Last November, I had invited applications from psychology students in India to help me run a project that'd explore how Sanity can partner and grow with the student community. Apart from expanding readership among students, I wanted the project to address a vital lack: We talk so much about our alarming deficit of qualified mental health professionals, and yet, the voices and concerns of psychology students are missing from the mental health conversation.
- What motivates young people to join this incredibly demanding profession?
- What are the gaps in their classroom education and the practical skills needed to work as a mental health professional?
- Does the current approach adequately prepare students for an intersectional, rights-based view of mental health?
- Is psychology training in India still under the thrall of skewed research findings almost exclusively based on a WEIRD – western, educated, industrialised, rich, and democratic – population?
- Ultimately, what in psychology education is working, and what needs fixing?
As a society, we've traditionally pushed our children to become doctors (or engineers). As a result, medical education and its challenges occupy growing space in the mainstream. But how many of us know anything about the life of a psychology student?
We don't care because we don't even acknowledge clinical psychologists and therapists as frontline healthcare workers. The pandemic and the clamour for mental health services is a ringing reminder that our attitude must change. Public apathy towards psychology education has serious implications for the future of mental health care – an increasingly crucial sector within public health.
Since launching Sanity, I have spoken with dozens of students and young professionals who convinced me that it's time to start an urgent conversation on these issues. I want to facilitate that conversation, but I have never studied psychology, and I do not want to impose my parachute journalism on students. Someone from the student community has to take charge.
Here's Devika in her own words
"I am an aspiring mental health professional, currently pursuing MSc in psychology from Indian Institute of Psychology & Research in Bengaluru. I enjoy thinking about books, sloths, and outer space and even occasionally dabble with staring into the existential void.
"I strongly believe that it’s time for conversations about mental health to be centred on a decolonial and intersectional perspective, and was excited to find these core values deeply align with Sanity's.
I am beyond excited to begin my association with Sanity as a student growth manager, to not only spread the word the word about Sanity’s vision but to also create and participate in platforms which talk about these very important issues. You can connect with me on LinkedIn."
How was Devika selected?
Devika was selected via a process involving a written pitch outlining her vision for the project, followed by an interview with me and a founding member of Sanity. We loved her clarity of thought, her curiosity about mental health's intersections with politics, economics, and culture, and her insights into what she and her fellow students need from the ecosystem in order to feel truly empowered.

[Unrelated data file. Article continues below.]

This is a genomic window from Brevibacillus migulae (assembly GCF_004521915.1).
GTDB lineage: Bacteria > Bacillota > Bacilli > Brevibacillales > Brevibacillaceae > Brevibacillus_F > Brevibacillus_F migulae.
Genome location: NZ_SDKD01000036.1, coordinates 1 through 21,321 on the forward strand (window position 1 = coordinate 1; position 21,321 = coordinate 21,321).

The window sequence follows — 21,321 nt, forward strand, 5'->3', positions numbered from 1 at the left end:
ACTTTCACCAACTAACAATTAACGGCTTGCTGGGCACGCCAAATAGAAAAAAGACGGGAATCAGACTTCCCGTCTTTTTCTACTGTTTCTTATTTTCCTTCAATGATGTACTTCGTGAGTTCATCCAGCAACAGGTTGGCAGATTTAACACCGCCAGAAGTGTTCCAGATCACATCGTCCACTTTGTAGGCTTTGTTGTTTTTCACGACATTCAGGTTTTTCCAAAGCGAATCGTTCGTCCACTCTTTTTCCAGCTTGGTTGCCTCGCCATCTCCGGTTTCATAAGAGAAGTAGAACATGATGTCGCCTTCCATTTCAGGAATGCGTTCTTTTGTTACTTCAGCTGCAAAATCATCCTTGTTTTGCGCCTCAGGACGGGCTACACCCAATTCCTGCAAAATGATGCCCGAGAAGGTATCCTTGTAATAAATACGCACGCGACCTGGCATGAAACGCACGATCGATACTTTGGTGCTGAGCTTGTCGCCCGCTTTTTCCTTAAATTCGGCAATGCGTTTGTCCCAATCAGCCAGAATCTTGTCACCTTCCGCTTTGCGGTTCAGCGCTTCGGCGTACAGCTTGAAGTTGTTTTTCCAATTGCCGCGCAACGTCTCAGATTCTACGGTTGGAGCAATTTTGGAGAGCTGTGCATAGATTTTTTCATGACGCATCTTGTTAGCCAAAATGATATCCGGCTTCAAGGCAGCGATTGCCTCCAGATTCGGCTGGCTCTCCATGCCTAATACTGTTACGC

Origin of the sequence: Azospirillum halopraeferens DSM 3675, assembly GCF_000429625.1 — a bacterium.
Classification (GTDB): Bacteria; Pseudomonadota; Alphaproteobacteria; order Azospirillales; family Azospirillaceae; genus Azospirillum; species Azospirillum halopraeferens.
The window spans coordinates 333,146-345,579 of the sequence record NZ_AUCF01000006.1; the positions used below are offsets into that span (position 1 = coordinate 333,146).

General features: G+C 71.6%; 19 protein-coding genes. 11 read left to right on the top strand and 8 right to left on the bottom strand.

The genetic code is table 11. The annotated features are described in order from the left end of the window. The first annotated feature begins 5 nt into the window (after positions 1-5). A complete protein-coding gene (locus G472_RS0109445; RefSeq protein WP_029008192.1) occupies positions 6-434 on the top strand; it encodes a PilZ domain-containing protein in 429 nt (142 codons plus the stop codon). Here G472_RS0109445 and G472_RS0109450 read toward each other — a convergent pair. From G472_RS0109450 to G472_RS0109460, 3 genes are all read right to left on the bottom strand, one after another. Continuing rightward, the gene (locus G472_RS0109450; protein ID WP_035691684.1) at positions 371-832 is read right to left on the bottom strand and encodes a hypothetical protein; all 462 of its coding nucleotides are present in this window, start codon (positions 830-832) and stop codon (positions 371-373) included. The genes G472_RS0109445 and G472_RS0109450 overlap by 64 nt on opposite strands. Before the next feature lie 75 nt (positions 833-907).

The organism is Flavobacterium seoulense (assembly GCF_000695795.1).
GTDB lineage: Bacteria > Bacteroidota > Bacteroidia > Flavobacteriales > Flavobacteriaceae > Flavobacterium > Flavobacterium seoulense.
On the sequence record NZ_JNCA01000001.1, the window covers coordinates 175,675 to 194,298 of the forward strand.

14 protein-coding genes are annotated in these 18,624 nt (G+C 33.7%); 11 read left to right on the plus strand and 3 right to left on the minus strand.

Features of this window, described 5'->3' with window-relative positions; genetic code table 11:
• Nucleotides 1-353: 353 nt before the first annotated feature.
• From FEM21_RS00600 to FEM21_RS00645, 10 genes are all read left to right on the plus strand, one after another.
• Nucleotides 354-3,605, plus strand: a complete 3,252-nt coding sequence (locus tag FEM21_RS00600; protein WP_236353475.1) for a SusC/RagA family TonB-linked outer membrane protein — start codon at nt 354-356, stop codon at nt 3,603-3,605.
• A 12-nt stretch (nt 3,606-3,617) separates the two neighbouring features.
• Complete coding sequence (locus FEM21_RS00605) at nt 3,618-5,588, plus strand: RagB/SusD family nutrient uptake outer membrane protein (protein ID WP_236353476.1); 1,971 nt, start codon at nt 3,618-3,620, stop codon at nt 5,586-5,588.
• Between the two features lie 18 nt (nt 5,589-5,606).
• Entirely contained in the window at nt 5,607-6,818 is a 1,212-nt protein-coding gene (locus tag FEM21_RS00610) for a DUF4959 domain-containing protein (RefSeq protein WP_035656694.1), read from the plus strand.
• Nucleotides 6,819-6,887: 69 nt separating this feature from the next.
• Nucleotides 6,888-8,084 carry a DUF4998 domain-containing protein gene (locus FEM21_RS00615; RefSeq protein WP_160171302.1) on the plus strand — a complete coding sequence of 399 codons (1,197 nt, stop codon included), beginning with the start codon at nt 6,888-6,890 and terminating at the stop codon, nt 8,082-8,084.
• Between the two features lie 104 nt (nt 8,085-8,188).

What will she do?
Over the next three months, Devika will conduct a detailed survey of psychology students that will culminate in a first-of-its-kind report on psychology education in India. She will also mentor me on how Sanity can amplify student voices, and help build a subscriber base among students.
The fun part is, we have agreed that we will go wherever this exercise takes us and not restrict ourselves to narrow predefined goals. Devika will lead this experiment, and I will support her. You will hear more from us as we develop the project, and of course, paying supporters can meet us and share their advice and feedback at our next catch-up, which I will plan shortly.
Thank you Devika. Welcome to Sanity! 👏🏽👏🏽👏🏽
I also want to thank the many other brilliant applicants who taught me a great deal over the past three months. Unfortunately I can only afford this one project right now, but I hope to collaborate with more of you this year. Fingers crossed.
Finally, I have to thank every paying supporter of Sanity. Thanks to your subscriptions and donations, I am able to fund this project and offer Devika a stipend.
Which reminds me:
One more announcement
Next week I will be traveling for a consulting assignment. I am beyond nervous about the wild adventures I have to undertake for this, such as boarding a plane, staying in a hotel, and working in an office with other humans. Coupled with the ongoing turbulence in my headspace, I might be too spaced out to send you a new piece. But don't count on it. (I know I know – I was supposed to take more breaks and create a leave policy for myself. I promise I will get to it soon. Meanwhile, do send good vibes so I can survive the week.)